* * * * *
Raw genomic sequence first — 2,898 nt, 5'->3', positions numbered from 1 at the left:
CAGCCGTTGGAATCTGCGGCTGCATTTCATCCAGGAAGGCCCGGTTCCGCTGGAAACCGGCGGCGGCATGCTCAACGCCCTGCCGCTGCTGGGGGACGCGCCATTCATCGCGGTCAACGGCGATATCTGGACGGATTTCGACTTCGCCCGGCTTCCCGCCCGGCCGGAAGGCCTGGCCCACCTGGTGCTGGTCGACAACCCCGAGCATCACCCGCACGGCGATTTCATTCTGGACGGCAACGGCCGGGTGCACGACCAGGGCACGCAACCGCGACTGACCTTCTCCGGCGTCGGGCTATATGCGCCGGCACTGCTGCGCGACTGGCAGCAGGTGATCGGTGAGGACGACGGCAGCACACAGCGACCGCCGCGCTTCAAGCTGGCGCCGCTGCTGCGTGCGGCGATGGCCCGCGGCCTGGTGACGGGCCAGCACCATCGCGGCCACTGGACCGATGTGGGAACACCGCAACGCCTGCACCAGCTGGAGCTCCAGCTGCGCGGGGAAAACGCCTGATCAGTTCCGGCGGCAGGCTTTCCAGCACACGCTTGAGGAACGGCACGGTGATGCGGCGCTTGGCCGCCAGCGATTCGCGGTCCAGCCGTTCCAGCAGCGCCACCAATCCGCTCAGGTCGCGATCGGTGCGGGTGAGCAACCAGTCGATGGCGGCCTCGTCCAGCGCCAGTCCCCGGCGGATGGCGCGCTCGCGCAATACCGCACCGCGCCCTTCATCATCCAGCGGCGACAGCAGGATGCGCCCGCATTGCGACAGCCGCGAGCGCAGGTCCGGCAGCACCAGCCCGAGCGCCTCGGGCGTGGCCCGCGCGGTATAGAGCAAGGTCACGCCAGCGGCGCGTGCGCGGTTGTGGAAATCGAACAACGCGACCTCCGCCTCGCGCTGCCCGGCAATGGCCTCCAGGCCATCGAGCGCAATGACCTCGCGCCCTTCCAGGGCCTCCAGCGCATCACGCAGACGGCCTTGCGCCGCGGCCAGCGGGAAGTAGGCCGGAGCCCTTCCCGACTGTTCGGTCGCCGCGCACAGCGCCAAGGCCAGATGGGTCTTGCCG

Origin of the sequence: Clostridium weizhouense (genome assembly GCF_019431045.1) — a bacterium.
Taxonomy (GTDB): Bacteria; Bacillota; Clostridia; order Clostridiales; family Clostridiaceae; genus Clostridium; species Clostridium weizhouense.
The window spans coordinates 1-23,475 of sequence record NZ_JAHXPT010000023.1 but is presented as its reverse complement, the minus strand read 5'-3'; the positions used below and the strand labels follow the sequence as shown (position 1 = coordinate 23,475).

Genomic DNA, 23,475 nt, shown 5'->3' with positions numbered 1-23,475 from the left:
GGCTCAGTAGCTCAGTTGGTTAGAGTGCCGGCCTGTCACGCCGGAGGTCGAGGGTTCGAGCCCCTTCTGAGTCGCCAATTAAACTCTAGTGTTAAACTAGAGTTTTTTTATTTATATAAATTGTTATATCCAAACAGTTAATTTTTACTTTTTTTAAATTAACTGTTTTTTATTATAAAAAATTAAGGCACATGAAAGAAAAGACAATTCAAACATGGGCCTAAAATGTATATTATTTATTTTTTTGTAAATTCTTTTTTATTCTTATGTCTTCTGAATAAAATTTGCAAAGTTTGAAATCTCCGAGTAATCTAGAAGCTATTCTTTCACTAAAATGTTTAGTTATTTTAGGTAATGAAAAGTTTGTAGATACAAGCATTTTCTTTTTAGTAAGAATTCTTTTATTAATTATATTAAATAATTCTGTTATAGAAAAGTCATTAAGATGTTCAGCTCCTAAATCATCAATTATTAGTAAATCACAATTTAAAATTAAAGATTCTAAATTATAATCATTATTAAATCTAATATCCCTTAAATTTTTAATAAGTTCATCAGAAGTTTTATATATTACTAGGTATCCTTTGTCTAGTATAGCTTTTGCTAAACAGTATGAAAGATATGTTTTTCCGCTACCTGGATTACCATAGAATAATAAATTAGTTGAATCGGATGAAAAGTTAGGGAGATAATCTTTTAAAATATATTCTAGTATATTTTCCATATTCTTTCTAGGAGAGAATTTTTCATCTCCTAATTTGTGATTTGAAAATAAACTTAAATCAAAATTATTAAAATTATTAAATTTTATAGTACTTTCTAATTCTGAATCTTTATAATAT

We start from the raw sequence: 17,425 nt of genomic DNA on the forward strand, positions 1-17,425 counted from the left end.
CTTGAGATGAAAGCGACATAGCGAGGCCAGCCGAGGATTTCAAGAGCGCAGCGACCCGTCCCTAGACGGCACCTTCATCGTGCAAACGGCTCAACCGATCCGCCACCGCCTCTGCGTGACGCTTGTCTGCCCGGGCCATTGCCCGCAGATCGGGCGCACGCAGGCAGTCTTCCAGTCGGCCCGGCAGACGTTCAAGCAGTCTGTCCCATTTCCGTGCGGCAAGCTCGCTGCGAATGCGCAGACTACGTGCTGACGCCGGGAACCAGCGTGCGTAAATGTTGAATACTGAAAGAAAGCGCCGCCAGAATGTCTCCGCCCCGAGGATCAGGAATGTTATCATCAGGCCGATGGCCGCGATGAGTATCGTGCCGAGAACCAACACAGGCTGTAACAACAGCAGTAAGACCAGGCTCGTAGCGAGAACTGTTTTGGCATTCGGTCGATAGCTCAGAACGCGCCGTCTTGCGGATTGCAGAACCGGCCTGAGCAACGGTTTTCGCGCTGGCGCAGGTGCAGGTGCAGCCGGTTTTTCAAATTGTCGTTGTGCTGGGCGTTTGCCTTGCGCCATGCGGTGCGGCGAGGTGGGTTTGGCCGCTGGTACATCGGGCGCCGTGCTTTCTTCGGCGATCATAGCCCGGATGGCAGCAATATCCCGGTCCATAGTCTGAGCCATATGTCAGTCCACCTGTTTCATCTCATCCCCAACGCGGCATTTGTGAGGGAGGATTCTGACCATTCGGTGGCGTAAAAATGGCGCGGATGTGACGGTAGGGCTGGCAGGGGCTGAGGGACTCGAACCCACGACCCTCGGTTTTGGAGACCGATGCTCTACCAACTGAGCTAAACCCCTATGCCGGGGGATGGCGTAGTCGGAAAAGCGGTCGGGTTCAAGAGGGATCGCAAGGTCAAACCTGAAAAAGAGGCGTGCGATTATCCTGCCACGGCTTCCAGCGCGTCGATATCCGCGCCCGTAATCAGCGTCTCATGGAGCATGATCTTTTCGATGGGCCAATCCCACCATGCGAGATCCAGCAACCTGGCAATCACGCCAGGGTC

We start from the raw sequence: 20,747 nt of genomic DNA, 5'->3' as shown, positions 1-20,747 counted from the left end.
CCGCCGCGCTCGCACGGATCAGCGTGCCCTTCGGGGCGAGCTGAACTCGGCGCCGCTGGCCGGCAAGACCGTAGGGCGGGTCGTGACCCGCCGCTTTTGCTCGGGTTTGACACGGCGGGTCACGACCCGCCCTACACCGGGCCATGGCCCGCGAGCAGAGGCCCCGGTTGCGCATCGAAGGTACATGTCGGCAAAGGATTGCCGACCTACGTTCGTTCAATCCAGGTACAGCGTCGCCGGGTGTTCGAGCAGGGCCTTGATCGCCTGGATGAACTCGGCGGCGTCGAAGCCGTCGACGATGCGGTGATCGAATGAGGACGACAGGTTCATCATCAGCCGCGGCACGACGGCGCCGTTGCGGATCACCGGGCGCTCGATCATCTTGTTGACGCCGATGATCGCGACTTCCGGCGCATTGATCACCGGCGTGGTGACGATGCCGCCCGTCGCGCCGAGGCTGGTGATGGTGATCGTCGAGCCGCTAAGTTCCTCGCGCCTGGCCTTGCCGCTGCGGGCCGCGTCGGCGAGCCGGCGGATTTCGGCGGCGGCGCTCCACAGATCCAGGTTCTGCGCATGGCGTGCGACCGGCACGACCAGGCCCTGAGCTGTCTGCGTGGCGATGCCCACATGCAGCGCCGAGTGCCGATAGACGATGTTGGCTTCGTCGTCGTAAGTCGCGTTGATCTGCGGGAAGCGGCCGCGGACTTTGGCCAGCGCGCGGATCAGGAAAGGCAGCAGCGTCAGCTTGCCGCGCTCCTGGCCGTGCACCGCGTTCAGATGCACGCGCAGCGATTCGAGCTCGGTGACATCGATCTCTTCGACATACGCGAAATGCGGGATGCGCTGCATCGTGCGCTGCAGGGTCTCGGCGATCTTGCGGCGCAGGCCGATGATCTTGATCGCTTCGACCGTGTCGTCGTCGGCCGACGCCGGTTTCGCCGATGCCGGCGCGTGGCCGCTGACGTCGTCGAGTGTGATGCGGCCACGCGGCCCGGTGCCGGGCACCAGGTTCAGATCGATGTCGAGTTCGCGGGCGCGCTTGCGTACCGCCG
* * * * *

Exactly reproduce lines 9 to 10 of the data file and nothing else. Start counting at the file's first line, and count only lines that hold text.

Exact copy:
CTTGAGATGAAAGCGACATAGCGAGGCCAGCCGAGGATTTCAAGAGCGCAGCGACCCGTCCCTAGACGGCACCTTCATCGTGCAAACGGCTCAACCGATCCGCCACCGCCTCTGCGTGACGCTTGTCTGCCCGGGCCATTGCCCGCAGATCGGGCGCACGCAGGCAGTCTTCCAGTCGGCCCGGCAGACGTTCAAGCAGTCTGTCCCATTTCCGTGCGGCAAGCTCGCTGCGAATGCGCAGACTACGTGCTGACGCCGGGAACCAGCGTGCGTAAATGTTGAATACTGAAAGAAAGCGCCGCCAGAATGTCTCCGCCCCGAGGATCAGGAATGTTATCATCAGGCCGATGGCCGCGATGAGTATCGTGCCGAGAACCAACACAGGCTGTAACAACAGCAGTAAGACCAGGCTCGTAGCGAGAACTGTTTTGGCATTCGGTCGATAGCTCAGAACGCGCCGTCTTGCGGATTGCAGAACCGGCCTGAGCAACGGTTTTCGCGCTGGCGCAGGTGCAGGTGCAGCCGGTTTTTCAAATTGTCGTTGTGCTGGGCGTTTGCCTTGCGCCATGCGGTGCGGCGAGGTGGGTTTGGCCGCTGGTACATCGGGCGCCGTGCTTTCTTCGGCGATCATAGCCCGGATGGCAGCAATATCCCGGTCCATAGTCTGAGCCATATGTCAGTCCACCTGTTTCATCTCATCCCCAACGCGGCATTTGTGAGGGAGGATTCTGACCATTCGGTGGCGTAAAAATGGCGCGGATGTGACGGTAGGGCTGGCAGGGGCTGAGGGACTCGAACCCACGACCCTCGGTTTTGGAGACCGATGCTCTACCAACTGAGCTAAACCCCTATGCCGGGGGATGGCGTAGTCGGAAAAGCGGTCGGGTTCAAGAGGGATCGCAAGGTCAAACCTGAAAAAGAGGCGTGCGATTATCCTGCCACGGCTTCCAGCGCGTCGATATCCGCGCCCGTAATCAGCGTCTCATGGAGCATGATCTTTTCGATGGGCCAATCCCACCATGCGAGATCCAGCAACCTGGCAATCACGCCAGGGTC

We start from the raw sequence: 20,747 nt of genomic DNA, 5'->3' as shown, positions 1-20,747 counted from the left end.